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What is "multiplying polynomials"?

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softball4life | Student, Grade 10 | eNotes Newbie

Posted February 18, 2009 at 7:50 AM via web

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What is "multiplying polynomials"?

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giorgiana1976 | College Teacher | Valedictorian

Posted February 18, 2009 at 7:03 PM (Answer #1)

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Let's have two polynomials, f and g, written in this way:

f=(a0,a1,a2,.....,ak,…an,...), g=(b0,b1,b2,…,bm,....)

where a0, a1, a2....an, b0, b1,....bn are coefficients of these two polynomials.

We can write the polynomials in this way also:

f(x)=a0X^n + a1X^(n-1) + .......+anX^0

g(x)=b0X^m + b1X^(m-1) + .......+bmX^0

These two polinoms have a finite number of terms, different from 0 value. We can define on the set of complex numbers the following algebraical operations: addition and multiplication.

f+g=(a0+b0,a1+b1,a2+b2,...)

fg=(c0,c1,c2,...), (2)

where

c0=a0*b0,

c1=a0*b1+a1*b0,

c2=a0*b2+a1*b1+a2*b0,

ar=a0*br+a1*br-1+a2*br-2+...+ar*b0= ai*br-i= ai*bj

The element f+g=(a0+b0,a1+b1,....) is called the sum between f and g and the operation is called addition.

The element f*g=(c0,c1,c2,....) is called the product between f and g,and the operation is called multiplication.

For example:

If f=(-1,2,3,-5,0,0,..) and g=(1,0,-1,0,...), then their sum is f+g=(0,2,2,-5,0,0,...), and their product is f*g=(-1,2,4,-7,-3,5,0....).

The properties of polynomial multiplication:

1. Commutation between the factors of mutiplying does not change the result:

f*g=g*f

2. The multiplication is associative.

(f*g)*h=f*(g*h)

3. The polynomial 1=(1,0,0,...) is neutral element for multiplication.

f*1=1*f=f

4. The mutiplication is distributive with respect to addition.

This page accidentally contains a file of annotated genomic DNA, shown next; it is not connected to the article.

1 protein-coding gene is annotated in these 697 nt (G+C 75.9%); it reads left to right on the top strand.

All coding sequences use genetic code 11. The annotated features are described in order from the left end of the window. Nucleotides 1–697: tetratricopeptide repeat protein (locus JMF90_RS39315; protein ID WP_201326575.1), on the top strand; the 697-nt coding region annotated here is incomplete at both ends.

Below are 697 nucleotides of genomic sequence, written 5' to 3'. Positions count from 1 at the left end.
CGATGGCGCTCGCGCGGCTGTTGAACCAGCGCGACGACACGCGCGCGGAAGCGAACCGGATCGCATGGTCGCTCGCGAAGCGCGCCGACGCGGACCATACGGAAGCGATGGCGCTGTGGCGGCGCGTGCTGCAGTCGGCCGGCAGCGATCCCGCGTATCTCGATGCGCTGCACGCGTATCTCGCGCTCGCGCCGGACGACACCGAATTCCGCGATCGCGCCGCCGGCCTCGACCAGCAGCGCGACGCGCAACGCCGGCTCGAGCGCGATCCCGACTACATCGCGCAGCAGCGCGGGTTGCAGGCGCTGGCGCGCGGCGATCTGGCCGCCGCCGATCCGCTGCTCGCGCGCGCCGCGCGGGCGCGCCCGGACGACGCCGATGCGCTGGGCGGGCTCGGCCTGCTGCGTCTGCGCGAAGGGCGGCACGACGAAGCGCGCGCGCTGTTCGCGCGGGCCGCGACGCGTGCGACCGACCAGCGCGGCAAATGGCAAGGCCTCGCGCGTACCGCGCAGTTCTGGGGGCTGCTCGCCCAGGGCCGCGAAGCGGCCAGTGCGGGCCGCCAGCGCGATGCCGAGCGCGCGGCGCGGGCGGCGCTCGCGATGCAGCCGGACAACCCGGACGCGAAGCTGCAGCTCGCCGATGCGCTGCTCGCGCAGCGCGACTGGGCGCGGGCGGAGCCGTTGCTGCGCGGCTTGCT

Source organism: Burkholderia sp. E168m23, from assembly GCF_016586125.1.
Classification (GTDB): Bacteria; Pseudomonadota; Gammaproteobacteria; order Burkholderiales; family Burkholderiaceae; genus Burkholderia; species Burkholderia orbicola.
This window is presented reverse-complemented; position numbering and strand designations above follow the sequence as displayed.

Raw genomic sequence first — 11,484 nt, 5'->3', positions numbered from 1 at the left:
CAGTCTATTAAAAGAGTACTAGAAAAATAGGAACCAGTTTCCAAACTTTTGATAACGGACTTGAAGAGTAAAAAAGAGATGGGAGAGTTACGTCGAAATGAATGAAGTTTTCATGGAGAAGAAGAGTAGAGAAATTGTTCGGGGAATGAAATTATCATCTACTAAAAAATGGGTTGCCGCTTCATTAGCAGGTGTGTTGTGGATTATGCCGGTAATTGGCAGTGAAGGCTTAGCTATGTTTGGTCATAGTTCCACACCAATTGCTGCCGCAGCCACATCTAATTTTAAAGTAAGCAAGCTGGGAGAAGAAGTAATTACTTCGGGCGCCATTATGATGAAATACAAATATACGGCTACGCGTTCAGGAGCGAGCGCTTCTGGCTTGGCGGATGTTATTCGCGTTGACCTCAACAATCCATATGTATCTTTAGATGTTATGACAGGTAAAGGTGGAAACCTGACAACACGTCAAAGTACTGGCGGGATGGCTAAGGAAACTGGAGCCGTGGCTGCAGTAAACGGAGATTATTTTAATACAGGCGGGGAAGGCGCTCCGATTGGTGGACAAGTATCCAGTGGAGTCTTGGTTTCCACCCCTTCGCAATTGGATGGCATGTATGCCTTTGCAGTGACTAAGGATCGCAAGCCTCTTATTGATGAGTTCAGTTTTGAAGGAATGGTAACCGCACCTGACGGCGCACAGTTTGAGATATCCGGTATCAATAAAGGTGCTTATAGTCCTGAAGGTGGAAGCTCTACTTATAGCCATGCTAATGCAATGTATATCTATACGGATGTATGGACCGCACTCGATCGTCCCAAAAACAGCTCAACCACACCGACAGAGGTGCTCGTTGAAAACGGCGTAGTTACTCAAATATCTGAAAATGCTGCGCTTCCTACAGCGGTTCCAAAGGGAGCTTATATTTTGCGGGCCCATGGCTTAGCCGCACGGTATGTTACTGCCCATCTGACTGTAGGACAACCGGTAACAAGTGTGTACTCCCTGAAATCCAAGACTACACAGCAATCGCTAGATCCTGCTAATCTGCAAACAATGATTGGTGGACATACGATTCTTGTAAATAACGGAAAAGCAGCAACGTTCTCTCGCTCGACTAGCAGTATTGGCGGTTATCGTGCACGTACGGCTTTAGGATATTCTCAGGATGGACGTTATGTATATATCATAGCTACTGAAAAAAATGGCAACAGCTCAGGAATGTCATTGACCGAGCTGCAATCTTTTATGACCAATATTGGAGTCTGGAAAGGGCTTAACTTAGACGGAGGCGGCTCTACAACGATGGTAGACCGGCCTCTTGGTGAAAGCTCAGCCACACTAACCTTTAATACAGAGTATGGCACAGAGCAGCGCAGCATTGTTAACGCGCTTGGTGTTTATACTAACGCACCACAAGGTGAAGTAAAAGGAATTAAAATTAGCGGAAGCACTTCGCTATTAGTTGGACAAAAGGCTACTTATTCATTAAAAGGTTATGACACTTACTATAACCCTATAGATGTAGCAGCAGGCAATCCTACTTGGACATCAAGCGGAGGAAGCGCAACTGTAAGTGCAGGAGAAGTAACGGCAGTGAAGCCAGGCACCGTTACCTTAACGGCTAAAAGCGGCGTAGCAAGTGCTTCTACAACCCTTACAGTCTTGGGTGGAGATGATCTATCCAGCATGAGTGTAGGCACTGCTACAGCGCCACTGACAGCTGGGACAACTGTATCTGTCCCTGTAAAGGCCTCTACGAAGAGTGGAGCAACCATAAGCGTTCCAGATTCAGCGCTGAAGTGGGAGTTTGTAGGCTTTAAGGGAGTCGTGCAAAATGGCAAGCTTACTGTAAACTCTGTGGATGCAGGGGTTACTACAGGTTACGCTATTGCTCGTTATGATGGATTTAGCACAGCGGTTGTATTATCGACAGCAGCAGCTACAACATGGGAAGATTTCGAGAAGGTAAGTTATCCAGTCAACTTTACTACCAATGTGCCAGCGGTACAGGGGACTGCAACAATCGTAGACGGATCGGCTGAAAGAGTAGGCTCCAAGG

f*(g+h)=f*g+g*h
(f+g)*h=f*h+g*h

5. f*g=f*h and fis non-zero polynomial ,then we can simplify with f and the result is g=h

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princessenotes | Student , Undergraduate | eNoter

Posted April 17, 2010 at 10:02 AM (Answer #2)

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Here are some examples:

(x + y) (a + b)

x(a + b) = ax + bx

y(a + b) = ay + by

ax + bx + ay + by

The expression is simplified.

I hope I helped you. If you need anymore help, you can email my teacher at helpmathtutor@gmail.com

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cburr | Middle School Teacher | (Level 2) Associate Educator

Posted February 18, 2009 at 8:04 AM (Answer #3)

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The trick to multiplying polynomials is that every element of one polynomial has to be multiplied against every element of the other.

1) The clearest way to show this is:

(x + y) (a + b)

First multiply the second polynomial by the x:

x(a + b) = ax + bx

Then multiply by the y:

y(a + b) = ay + by

Put them all together for the final answer: ax + bx + ay + by

There is no way to simplify this any further.

2) What if you have the same letters in both?

(x + y) (x + y) =

x(x + y) + y(x + y) = x^2 + xy + xy + y^2

This can be simplified because you have two xy's

x^2 + 2xy + y^2

3) Be careful to check whether the numbers are positive or negative:

In the problem (x + y) (x - y) , all the letters are positive except the second y, so:

(x + y) (x - y) = x (x - y) + y (x - y) = x^2 - xy + xy - y^2

This simplifies to x^2 - y^2 since the -xy and +xy cancel each other out.

These same principles apply no matter how many elements you have in each polynomial.

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